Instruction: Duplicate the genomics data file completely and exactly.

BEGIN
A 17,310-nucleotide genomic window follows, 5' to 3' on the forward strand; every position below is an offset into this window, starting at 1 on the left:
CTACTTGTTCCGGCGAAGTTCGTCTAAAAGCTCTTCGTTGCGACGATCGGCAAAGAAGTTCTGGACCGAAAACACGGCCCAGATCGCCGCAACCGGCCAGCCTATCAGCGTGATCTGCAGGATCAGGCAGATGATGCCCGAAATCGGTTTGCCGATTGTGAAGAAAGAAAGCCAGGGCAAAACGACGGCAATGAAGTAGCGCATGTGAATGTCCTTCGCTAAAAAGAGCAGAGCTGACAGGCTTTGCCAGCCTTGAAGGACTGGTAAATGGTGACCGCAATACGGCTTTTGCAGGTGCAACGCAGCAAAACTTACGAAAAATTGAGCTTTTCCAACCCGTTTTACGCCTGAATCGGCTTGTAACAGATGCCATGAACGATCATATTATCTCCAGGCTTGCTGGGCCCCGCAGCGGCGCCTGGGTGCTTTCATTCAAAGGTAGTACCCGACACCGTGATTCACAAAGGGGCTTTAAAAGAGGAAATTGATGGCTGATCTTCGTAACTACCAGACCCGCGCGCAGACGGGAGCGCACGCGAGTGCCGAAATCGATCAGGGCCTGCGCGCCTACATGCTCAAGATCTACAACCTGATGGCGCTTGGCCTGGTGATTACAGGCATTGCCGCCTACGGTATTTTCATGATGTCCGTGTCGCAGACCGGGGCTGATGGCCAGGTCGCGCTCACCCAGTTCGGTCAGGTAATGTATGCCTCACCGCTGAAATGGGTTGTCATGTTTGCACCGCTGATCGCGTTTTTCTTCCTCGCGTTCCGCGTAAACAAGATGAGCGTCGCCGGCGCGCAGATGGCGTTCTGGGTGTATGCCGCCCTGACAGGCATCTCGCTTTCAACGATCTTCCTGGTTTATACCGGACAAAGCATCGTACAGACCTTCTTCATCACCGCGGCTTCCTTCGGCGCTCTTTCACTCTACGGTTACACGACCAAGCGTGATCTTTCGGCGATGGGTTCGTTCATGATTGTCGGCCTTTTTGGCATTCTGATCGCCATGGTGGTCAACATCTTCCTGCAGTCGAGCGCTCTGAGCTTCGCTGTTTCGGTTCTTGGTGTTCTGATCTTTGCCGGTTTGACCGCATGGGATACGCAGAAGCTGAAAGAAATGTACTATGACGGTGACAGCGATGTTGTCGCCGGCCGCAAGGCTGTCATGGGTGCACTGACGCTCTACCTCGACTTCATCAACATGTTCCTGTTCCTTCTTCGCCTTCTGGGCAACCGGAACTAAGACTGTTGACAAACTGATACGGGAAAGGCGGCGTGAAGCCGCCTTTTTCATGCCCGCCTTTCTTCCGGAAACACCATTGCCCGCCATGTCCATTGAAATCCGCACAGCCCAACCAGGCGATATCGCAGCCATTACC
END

A 17,310-nucleotide genomic window follows, 5' to 3' on the forward strand; every position below is an offset into this window, starting at 1 on the left:
CTACTTGTTCCGGCGAAGTTCGTCTAAAAGCTCTTCGTTGCGACGATCGGCAAAGAAGTTCTGGACCGAAAACACGGCCCAGATCGCCGCAACCGGCCAGCCTATCAGCGTGATCTGCAGGATCAGGCAGATGATGCCCGAAATCGGTTTGCCGATTGTGAAGAAAGAAAGCCAGGGCAAAACGACGGCAATGAAGTAGCGCATGTGAATGTCCTTCGCTAAAAAGAGCAGAGCTGACAGGCTTTGCCAGCCTTGAAGGACTGGTAAATGGTGACCGCAATACGGCTTTTGCAGGTGCAACGCAGCAAAACTTACGAAAAATTGAGCTTTTCCAACCCGTTTTACGCCTGAATCGGCTTGTAACAGATGCCATGAACGATCATATTATCTCCAGGCTTGCTGGGCCCCGCAGCGGCGCCTGGGTGCTTTCATTCAAAGGTAGTACCCGACACCGTGATTCACAAAGGGGCTTTAAAAGAGGAAATTGATGGCTGATCTTCGTAACTACCAGACCCGCGCGCAGACGGGAGCGCACGCGAGTGCCGAAATCGATCAGGGCCTGCGCGCCTACATGCTCAAGATCTACAACCTGATGGCGCTTGGCCTGGTGATTACAGGCATTGCCGCCTACGGTATTTTCATGATGTCCGTGTCGCAGACCGGGGCTGATGGCCAGGTCGCGCTCACCCAGTTCGGTCAGGTAATGTATGCCTCACCGCTGAAATGGGTTGTCATGTTTGCACCGCTGATCGCGTTTTTCTTCCTCGCGTTCCGCGTAAACAAGATGAGCGTCGCCGGCGCGCAGATGGCGTTCTGGGTGTATGCCGCCCTGACAGGCATCTCGCTTTCAACGATCTTCCTGGTTTATACCGGACAAAGCATCGTACAGACCTTCTTCATCACCGCGGCTTCCTTCGGCGCTCTTTCACTCTACGGTTACACGACCAAGCGTGATCTTTCGGCGATGGGTTCGTTCATGATTGTCGGCCTTTTTGGCATTCTGATCGCCATGGTGGTCAACATCTTCCTGCAGTCGAGCGCTCTGAGCTTCGCTGTTTCGGTTCTTGGTGTTCTGATCTTTGCCGGTTTGACCGCATGGGATACGCAGAAGCTGAAAGAAATGTACTATGACGGTGACAGCGATGTTGTCGCCGGCCGCAAGGCTGTCATGGGTGCACTGACGCTCTACCTCGACTTCATCAACATGTTCCTGTTCCTTCTTCGCCTTCTGGGCAACCGGAACTAAGACTGTTGACAAACTGATACGGGAAAGGCGGCGTGAAGCCGCCTTTTTCATGCCCGCCTTTCTTCCGGAAACACCATTGCCCGCCATGTCCATTGAAATCCGCACAGCCCAACCAGGCGATATCGCAGCCATTACC